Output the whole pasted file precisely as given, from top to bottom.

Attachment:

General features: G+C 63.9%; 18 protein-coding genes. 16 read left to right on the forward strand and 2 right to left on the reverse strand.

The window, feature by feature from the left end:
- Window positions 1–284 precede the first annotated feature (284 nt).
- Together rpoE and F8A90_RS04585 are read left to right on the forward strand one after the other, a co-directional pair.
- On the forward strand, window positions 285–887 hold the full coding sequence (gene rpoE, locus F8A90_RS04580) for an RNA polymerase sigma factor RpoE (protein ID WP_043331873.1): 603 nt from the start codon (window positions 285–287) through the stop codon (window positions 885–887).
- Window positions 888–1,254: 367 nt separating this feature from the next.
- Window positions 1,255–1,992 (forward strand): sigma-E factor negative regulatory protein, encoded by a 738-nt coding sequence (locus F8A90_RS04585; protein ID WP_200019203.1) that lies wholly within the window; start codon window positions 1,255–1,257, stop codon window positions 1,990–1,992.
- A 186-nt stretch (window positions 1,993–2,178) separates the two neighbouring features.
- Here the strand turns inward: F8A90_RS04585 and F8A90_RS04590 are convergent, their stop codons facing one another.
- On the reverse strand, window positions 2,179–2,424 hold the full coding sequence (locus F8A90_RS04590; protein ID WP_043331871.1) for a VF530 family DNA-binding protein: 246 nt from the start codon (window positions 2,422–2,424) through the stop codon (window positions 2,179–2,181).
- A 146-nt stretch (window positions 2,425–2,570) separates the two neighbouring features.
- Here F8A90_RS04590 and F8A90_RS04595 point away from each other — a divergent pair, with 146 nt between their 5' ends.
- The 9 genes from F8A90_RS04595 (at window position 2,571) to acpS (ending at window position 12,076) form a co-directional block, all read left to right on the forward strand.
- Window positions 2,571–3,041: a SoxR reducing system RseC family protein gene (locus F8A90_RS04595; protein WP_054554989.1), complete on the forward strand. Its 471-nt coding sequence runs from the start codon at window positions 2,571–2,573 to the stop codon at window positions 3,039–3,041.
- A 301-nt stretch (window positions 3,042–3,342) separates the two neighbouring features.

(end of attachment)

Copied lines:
General features: G+C 63.9%; 18 protein-coding genes. 16 read left to right on the forward strand and 2 right to left on the reverse strand.

The window, feature by feature from the left end:
- Window positions 1–284 precede the first annotated feature (284 nt).
- Together rpoE and F8A90_RS04585 are read left to right on the forward strand one after the other, a co-directional pair.
- On the forward strand, window positions 285–887 hold the full coding sequence (gene rpoE, locus F8A90_RS04580) for an RNA polymerase sigma factor RpoE (protein ID WP_043331873.1): 603 nt from the start codon (window positions 285–287) through the stop codon (window positions 885–887).
- Window positions 888–1,254: 367 nt separating this feature from the next.
- Window positions 1,255–1,992 (forward strand): sigma-E factor negative regulatory protein, encoded by a 738-nt coding sequence (locus F8A90_RS04585; protein ID WP_200019203.1) that lies wholly within the window; start codon window positions 1,255–1,257, stop codon window positions 1,990–1,992.
- A 186-nt stretch (window positions 1,993–2,178) separates the two neighbouring features.
- Here the strand turns inward: F8A90_RS04585 and F8A90_RS04590 are convergent, their stop codons facing one another.
- On the reverse strand, window positions 2,179–2,424 hold the full coding sequence (locus F8A90_RS04590; protein ID WP_043331871.1) for a VF530 family DNA-binding protein: 246 nt from the start codon (window positions 2,422–2,424) through the stop codon (window positions 2,179–2,181).
- A 146-nt stretch (window positions 2,425–2,570) separates the two neighbouring features.
- Here F8A90_RS04590 and F8A90_RS04595 point away from each other — a divergent pair, with 146 nt between their 5' ends.
- The 9 genes from F8A90_RS04595 (at window position 2,571) to acpS (ending at window position 12,076) form a co-directional block, all read left to right on the forward strand.
- Window positions 2,571–3,041: a SoxR reducing system RseC family protein gene (locus F8A90_RS04595; protein WP_054554989.1), complete on the forward strand. Its 471-nt coding sequence runs from the start codon at window positions 2,571–2,573 to the stop codon at window positions 3,039–3,041.
- A 301-nt stretch (window positions 3,042–3,342) separates the two neighbouring features.